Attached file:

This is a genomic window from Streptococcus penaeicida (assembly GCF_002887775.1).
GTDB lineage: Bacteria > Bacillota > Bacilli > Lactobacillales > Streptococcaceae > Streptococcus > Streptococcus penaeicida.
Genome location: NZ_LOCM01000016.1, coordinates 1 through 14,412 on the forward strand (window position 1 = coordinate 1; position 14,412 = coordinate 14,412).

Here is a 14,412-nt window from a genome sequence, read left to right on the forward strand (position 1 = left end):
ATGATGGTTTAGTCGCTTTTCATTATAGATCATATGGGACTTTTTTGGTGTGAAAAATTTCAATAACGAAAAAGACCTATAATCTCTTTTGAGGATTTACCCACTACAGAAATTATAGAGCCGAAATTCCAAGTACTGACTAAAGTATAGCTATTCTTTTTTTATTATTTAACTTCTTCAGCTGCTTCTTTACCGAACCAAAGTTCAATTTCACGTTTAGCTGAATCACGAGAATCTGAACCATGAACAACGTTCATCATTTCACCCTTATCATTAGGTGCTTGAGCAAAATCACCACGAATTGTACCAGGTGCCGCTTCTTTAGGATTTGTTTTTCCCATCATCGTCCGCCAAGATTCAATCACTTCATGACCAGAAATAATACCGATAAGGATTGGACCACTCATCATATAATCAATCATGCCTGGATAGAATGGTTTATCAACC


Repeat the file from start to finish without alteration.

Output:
This is a genomic window from Streptococcus penaeicida (assembly GCF_002887775.1).
GTDB lineage: Bacteria > Bacillota > Bacilli > Lactobacillales > Streptococcaceae > Streptococcus > Streptococcus penaeicida.
Genome location: NZ_LOCM01000016.1, coordinates 1 through 14,412 on the forward strand (window position 1 = coordinate 1; position 14,412 = coordinate 14,412).

Here is a 14,412-nt window from a genome sequence, read left to right on the forward strand (position 1 = left end):
ATGATGGTTTAGTCGCTTTTCATTATAGATCATATGGGACTTTTTTGGTGTGAAAAATTTCAATAACGAAAAAGACCTATAATCTCTTTTGAGGATTTACCCACTACAGAAATTATAGAGCCGAAATTCCAAGTACTGACTAAAGTATAGCTATTCTTTTTTTATTATTTAACTTCTTCAGCTGCTTCTTTACCGAACCAAAGTTCAATTTCACGTTTAGCTGAATCACGAGAATCTGAACCATGAACAACGTTCATCATTTCACCCTTATCATTAGGTGCTTGAGCAAAATCACCACGAATTGTACCAGGTGCCGCTTCTTTAGGATTTGTTTTTCCCATCATCGTCCGCCAAGATTCAATCACTTCATGACCAGAAATAATACCGATAAGGATTGGACCACTCATCATATAATCAATCATGCCTGGATAGAATGGTTTATCAACC